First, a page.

By Maurie Cashman
Deciding whether to sell your business and if so, when, is one of the toughest decisions a business owner will ever make. It’s a similar crossroads to deciding to hold or sell another form of investment — involving a trade-off between control and value creation. However, it is also vastly different from a decision to sell any other form of investment. There is emotion involved. There are also much more complicated risks involved with the decision to hold or sell. It is, as Harvard Business School Professor Noam Wasserman has neatly dubbed it, the “Rich versus King” dilemma.
If you come to that fork in the road of trying to decide whether to sell your business, first realize this is a problem that most people would love to have. With that said, here are questions and thoughts you should consider to help determine whether it makes sense to sell:
Do you need to sell?
You can avoid this issue entirely by building a business with long-term value and, thus, extremely long hold periods. Build a business with sound and sustainable cash flow and you may be able to hold it for a very long time. A long-term-value-creating mindset tends to create fewer exit-timing problems for investors than a short-term-value-capture mindset. Building such a business requires you to create and execute plans for:
- developing talent that can manage the business in your absence;
- incenting those key people to stay with the business for the long term;
- creating long-term diversified customer and supplier relationships; and
- strategically investing in the people, processes and equipment that allow you to create and maintain that long-term sustainable cash flow.
How much can you increase the value of the business?
Estimate the difference between what you believe you can get now versus some realistic best-case scenario of what you might get. Once you have done that, factor in the time value of your money. That is, estimate how much the money you get now will grow and compare that number to the amount you hope to get in your best-case scenario. Trying to perfectly time the market peak for selling your business is foolish. Hungry pigs may get fat, but greedy ones get slaughtered.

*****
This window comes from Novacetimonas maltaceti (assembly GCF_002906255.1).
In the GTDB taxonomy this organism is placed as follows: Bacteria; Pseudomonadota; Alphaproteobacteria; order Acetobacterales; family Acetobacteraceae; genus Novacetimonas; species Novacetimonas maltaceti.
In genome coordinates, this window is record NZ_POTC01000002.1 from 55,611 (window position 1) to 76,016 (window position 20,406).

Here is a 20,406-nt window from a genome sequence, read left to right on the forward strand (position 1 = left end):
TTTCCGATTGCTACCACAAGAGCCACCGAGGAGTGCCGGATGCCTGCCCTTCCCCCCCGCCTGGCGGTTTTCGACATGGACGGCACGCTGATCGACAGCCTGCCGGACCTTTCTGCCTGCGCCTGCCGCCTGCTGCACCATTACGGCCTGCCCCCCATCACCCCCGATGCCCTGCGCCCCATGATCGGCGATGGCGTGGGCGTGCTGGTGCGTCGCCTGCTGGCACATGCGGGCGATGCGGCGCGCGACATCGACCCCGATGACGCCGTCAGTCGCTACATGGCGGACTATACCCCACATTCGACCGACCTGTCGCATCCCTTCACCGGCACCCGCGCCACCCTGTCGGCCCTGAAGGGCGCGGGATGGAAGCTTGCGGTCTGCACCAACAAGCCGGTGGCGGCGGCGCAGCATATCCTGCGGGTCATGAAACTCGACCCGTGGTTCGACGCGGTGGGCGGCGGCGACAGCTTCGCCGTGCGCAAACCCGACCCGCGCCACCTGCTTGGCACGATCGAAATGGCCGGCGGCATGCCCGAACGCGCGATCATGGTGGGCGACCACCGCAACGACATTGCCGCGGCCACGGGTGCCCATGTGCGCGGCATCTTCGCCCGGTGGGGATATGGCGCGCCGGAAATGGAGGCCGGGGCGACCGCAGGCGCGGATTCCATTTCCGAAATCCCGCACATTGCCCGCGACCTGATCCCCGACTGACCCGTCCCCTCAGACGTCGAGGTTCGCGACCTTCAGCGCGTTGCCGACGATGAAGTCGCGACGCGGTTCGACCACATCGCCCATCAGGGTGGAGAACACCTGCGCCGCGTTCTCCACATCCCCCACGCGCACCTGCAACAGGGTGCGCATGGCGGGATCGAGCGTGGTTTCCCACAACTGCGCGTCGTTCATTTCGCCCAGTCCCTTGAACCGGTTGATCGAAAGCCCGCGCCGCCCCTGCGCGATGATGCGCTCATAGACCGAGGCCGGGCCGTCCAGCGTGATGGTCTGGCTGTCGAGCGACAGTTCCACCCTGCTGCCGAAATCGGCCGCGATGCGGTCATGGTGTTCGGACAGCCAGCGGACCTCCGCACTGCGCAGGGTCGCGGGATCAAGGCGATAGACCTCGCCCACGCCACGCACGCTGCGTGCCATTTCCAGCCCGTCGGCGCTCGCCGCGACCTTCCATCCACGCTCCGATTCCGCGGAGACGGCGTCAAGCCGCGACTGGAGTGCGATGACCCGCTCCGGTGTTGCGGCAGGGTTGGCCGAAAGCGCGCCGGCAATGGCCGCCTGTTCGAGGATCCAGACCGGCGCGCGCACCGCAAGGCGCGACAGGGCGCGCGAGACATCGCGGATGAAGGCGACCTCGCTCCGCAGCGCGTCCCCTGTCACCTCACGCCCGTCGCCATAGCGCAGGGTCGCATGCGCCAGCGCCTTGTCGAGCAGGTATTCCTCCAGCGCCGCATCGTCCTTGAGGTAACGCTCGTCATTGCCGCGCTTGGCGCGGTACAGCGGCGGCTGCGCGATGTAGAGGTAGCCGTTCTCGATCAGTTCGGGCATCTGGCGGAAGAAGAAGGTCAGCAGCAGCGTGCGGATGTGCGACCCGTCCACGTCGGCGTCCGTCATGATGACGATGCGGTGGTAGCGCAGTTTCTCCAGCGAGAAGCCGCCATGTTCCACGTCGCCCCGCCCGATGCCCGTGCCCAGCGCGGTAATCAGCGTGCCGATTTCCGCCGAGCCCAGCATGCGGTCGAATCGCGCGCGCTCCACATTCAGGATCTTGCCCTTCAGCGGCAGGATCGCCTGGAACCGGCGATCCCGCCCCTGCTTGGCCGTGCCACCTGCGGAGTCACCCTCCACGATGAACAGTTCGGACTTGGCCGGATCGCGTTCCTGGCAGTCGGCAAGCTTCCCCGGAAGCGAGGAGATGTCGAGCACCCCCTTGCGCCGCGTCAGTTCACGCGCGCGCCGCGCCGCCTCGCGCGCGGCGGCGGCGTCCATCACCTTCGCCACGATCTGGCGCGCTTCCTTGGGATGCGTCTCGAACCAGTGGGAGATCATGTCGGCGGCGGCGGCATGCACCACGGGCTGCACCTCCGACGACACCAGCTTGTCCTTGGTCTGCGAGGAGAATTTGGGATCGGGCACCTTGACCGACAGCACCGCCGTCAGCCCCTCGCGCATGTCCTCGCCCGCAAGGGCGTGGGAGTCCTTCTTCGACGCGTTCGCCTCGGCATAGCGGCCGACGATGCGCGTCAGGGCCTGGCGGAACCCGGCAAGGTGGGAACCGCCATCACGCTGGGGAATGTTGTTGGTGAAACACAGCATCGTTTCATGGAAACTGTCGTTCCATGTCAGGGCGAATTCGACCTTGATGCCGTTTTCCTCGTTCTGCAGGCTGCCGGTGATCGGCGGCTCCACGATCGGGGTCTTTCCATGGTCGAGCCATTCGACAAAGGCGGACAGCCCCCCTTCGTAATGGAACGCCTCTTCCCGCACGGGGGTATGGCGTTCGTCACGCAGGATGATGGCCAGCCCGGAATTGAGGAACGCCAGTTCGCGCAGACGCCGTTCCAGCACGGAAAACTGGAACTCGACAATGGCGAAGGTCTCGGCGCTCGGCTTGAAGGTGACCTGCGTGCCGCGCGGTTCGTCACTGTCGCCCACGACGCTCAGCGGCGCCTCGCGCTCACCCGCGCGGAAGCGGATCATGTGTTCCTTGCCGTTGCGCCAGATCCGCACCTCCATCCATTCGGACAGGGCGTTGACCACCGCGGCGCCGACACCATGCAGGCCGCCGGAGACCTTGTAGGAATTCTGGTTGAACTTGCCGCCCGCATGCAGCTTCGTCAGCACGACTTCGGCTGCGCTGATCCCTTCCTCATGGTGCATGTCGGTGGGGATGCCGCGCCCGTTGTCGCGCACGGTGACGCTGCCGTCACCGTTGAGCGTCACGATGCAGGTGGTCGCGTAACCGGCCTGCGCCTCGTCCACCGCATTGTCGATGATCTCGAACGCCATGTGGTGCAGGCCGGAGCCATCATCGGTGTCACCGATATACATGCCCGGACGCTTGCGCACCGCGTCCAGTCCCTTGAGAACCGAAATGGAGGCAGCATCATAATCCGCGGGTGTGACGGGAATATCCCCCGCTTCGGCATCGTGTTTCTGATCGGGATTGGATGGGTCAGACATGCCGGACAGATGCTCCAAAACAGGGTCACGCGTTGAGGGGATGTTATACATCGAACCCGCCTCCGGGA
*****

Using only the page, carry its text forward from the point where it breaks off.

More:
Can you take some chips off the table while staying in the game?
Whether it is through a dividend, a recap, or a sale of part of your stock in a company, if you have a chance to realize some liquidity, seriously consider it. As J.P. Morgan said once, “I made all my money by selling too early.”
What is the market context?
If many people are buying, it may be time to consider selling. One timeless lesson that remains is that if everyone is piling into something, it may be time to get out. Ask yourself if this is a buyer’s or seller’s market. However, remember J.P’s caveat!
Do you really want to sell?
Ultimately, it is as much about what you personally want to do as it is about what dollar amount you might get. Will you be happy selling because you will be able to go on to a new venture? Do you not only feel that you could not only do more with this business, but that it is also what you love doing? Are you confusing selling with wanting a different role? Do you want to get out of the day-to-day grind but still be an owner? Perhaps you should be considering hiring a manager.
Separate your financial motivations for selling from the non-financial reasons. Write them down and discuss them with a close adviser or mentor. Answering each of these questions will help bring clarity to your thinking.
As Yogi Berra said, “When you come to a fork in the road, take it”.
© 2017 Aspen Grove Investments, Inc.